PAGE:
Zoom H6, Rotolight Roto-mic.
As with all of these shoots, time runs short so I was restricted to short burst of filming time with the models to capture the specific ethereal and industrial motif, but I also shot around the photographer to maximize my usable footage. I made use of the 50fps slow motion for the moving shots, so that the models movements are exaggerated, as well as stabilizing the shot.
As the props included wire fencing and chicken wire, aliasing was a problem when shooting shallow depth of field, or at an angle to the object. To remedy this I used a lower aperture (F/4-5.6) for some shots, but also I can add a Gaussian blur in Premiere Pro when editing to soften the lines, gently smoothing out unwanted aliasing.
A couple of frame grabs from the shoot!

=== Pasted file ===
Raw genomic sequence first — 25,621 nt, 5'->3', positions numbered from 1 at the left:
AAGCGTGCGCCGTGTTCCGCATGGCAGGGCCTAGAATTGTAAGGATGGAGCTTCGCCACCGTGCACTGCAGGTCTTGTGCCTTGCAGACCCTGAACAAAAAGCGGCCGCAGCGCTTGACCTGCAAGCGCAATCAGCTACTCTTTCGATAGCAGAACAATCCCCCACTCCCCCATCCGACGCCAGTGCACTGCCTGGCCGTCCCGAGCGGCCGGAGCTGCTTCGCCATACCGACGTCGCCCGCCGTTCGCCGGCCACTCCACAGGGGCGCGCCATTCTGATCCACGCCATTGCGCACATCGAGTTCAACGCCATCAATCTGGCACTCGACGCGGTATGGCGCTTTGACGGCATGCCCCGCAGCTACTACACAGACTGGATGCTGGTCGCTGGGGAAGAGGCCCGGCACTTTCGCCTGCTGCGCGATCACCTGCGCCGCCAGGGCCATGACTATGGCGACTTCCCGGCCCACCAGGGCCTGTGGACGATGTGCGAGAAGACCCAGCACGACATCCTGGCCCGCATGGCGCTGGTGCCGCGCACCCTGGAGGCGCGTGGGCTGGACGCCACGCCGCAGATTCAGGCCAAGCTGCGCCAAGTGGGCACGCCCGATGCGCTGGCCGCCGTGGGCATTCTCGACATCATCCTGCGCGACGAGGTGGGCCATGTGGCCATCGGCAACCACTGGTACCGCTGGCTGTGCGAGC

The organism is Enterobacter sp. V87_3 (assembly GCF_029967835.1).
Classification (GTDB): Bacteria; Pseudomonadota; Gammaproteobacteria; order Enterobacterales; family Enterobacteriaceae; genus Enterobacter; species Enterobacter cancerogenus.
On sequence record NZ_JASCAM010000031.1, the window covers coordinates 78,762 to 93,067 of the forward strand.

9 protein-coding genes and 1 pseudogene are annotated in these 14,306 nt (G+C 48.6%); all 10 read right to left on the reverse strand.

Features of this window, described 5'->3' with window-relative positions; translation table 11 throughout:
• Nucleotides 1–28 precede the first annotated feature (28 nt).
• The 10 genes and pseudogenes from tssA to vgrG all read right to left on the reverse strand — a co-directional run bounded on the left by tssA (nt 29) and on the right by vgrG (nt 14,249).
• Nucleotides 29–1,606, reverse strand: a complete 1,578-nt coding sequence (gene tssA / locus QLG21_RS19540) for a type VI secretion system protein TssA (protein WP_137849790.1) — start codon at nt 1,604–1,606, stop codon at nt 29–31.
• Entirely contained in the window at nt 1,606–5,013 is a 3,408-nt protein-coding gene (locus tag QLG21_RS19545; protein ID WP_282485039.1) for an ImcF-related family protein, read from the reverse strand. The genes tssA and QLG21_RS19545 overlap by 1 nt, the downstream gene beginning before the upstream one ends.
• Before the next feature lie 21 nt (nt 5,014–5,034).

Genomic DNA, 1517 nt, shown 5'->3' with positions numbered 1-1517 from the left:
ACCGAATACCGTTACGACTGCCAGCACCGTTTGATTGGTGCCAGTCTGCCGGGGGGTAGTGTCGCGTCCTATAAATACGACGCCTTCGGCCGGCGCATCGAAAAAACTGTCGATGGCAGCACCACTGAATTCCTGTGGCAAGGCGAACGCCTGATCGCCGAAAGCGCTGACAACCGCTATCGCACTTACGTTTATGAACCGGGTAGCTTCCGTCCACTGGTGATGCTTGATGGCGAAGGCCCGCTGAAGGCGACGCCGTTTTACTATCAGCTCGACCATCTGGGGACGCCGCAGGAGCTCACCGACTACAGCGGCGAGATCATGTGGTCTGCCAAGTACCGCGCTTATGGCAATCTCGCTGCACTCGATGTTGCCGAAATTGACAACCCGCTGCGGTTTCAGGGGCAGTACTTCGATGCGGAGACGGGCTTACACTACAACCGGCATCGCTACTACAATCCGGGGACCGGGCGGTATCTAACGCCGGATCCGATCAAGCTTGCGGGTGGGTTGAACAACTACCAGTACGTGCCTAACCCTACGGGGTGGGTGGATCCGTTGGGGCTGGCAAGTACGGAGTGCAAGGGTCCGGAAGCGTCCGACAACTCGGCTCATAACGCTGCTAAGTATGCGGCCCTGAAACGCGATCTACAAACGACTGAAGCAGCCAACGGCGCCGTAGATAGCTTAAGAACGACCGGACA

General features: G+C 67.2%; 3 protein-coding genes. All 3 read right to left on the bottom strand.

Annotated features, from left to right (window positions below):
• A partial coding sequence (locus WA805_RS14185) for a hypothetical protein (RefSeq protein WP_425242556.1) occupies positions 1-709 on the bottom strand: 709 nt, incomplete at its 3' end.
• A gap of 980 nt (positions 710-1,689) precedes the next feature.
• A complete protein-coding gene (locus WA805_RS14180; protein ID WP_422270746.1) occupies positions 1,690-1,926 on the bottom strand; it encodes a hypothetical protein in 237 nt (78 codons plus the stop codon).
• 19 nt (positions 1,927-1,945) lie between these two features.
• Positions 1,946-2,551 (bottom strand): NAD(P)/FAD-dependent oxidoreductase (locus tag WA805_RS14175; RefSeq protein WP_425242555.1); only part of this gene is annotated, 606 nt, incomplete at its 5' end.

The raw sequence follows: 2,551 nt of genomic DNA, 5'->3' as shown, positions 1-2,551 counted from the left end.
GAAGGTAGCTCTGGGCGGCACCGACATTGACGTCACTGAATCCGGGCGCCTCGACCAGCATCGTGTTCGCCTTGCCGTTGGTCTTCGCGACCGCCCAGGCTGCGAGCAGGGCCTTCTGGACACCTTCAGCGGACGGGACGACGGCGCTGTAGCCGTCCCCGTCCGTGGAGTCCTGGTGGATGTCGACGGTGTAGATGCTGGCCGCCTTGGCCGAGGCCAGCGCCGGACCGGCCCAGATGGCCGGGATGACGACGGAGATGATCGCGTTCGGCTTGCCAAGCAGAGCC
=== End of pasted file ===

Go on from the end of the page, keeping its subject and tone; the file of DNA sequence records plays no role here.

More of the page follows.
Weekends are always working weekend for creatives and freelancers. I spent yesterday working on the animation of the recycling project again, continuing to compose the scenes using simple 2D shapes and animation styles that have become very popular recently.
I also came across this post from Chase Jarvis about how to manage your time properly, its a great post with a detailed outline of 90-minute working slots that should improve your productivity, I urge you to read it if you’re someone like me who can’t stop working, then apply the plan to your working life. I know I will be!
I haven’t had many #videoquestions come in recently, so please keep them coming so I can help with tips for the community of videographers and creatives! Send them over to me @Plowman91 on Twitter.
Finally, ending with a must watch video, check out Philip Bloom’s video shot with the Blackmagic Production Camera, the 4K one at Miami Beach, what do you think of it? Is it worth investing now the Panasonic GH4 is on pre-order and it looks like Sony will have a 4K DSLR announcement coming at NAB2014 too..!!
That’s all for now folks! Keep the creative juices flowing!